Mysteries Abound

Studying nature, the answers we find lead often to more questions. Mysteries abound, such that naturalists and ecologists frequently act as sleuths in pursuit of clues. Observations feed our curiosity, leading to speculation, reflection, and inquiry.

So I was naturally curious when one of our canoe-program volunteers mentioned that he had seen some unusual markings along the bank of the Kishwaukee River in the Deer Run Forest Preserve. He said it looked like someone had dragged something out of the brush and into the river. When he told me about it, he was helping out with our youth canoe camp, Blazing Paddles. We were going to be paddling that very section of the river and he wanted to know if I could help interpret what had made the marks.

As good fortune would have it, he was able to point out the place along the bank shortly before we directed our pod of teenaged paddlers to pull ashore for a lunch break.

striations, etched like scratch marks into the sloping riverbank

striations, etched like scratch marks into the sloping riverbank

With a small band of curious campers in tow, I hiked back along the shore to investigate. The markings fanned out from a small opening in the vegetation, as if someone had combed or raked the surface. But this was no Zen garden and there were no trails near this section of shoreline. I ducked into the willows to investigate further.

There, behind the edge of the brush line, the answer was apparent. Sharp stumps of willow, a couple of inches in diameter, bore the grooved channels formed by sharp rodent teeth. Beavers apparently had been taking down willows and dragging them toward the water, stump-first with the upper leaves and branches trailing, raking the surface of the soil.

The adolescent paddlers in my company were impressed, never before having seen for themselves that sort of evidence of beaver activity—and they also were impressed with the beavers’ famed industriousness. We knew that the work must have been recent, as we found additional evidence farther along the bank:  A length of willow trunk, gnawed at the base and bearing the tell-tale tooth marks, still had a few green leaves at the tip. Those leaves would have wilted within days of the stem having been severed.

evidence of beaver activity; adolescent human for scale

evidence of beaver activity; adolescent human for scale

Beavers (Castor canadensis) are the largest rodents in North America, with bodies reaching 30 inches or more in length. A typical adult beaver may weigh between 35 and 65 pounds, although specimens weighing up to 85 pounds have been reported. Beaver teeth are formidable: the front incisors are oversized and appear orange in color, as iron replaces calcium in the enamel, making the incisors exceptionally strong—capable of gnawing through hardwood trees.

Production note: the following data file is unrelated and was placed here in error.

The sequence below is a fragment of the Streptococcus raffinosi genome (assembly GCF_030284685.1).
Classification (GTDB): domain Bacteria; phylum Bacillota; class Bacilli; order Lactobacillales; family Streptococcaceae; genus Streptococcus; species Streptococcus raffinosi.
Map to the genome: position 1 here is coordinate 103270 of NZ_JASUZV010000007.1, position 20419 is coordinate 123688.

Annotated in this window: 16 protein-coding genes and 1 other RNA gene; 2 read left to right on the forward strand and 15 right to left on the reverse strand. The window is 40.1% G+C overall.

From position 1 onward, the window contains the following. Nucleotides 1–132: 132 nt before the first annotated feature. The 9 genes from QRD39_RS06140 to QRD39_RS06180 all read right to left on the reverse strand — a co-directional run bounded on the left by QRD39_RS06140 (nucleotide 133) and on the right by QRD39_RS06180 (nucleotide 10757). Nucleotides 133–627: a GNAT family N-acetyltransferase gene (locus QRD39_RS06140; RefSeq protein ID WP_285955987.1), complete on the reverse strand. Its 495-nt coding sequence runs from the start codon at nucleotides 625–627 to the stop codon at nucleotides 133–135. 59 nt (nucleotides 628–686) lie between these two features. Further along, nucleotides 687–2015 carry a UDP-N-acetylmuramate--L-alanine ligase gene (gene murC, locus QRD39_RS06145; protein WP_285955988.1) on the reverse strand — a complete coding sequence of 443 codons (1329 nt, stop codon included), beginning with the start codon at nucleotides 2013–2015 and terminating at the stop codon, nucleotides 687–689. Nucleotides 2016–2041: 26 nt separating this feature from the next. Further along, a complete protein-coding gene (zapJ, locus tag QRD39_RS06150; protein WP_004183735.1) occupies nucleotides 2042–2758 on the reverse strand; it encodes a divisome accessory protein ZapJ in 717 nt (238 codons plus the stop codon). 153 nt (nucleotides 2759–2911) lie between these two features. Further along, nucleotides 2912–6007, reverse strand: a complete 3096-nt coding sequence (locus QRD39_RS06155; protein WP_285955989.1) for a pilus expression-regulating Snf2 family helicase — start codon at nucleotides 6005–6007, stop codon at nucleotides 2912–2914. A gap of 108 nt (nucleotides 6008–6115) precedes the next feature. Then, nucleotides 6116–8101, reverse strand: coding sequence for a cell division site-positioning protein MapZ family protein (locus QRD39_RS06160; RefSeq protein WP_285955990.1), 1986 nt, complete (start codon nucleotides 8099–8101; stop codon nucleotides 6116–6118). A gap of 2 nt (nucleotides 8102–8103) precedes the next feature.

a stump exhibiting the grooved marks left by a beaver’s tough incisors

a stump exhibiting the grooved marks left by a beaver’s tough incisors

Further adaptations of these aquatic mammals include webbing between the toes of the hind feet and the distinctive paddle-like tails. When startled, a beaver may slap its flat tail in warning as it disappears beneath the water’s surface. Beaver fur was prized by the trappers who were among the first Europeans to explore this area. The outer guard hairs are long and glossy while the underfur is very fine and dense, protecting and insulating beavers’ skin from the water. Oils secreted through glands are distributed and combed through the fur while grooming to enhance the waterproof qualities of the fur. Such musky oils are also used to mark territorial boundaries.

Physiological adaptations like webbed feet and a flat tail enable beavers to thrive in aquatic environments.

Physiological adaptations like webbed feet and a flat tail enable beavers to thrive in aquatic environments.

Beavers are monogamous and live in extended family units, typically spanning three generations. Their preferred diet consists of herbaceous vegetation, although they will browse on woody stems when necessary.

Of course, we seldom see beavers. Not only are they generally restricted to riparian and pond-side habitats, they also are generally nocturnal, spending the daylight hours in lodges built of branches and accessible through underwater entrances. So, like much of the wildlife with whom we share this little corner of the planet, they may remain unseen, but can be known by their effects.

And beavers can have amazing effects on the environment. They are nature’s environmental engineers; their dams and lodges my redirect the flow of streams and rivers, flooding vast areas and influencing plant communities and habitats over long periods of time.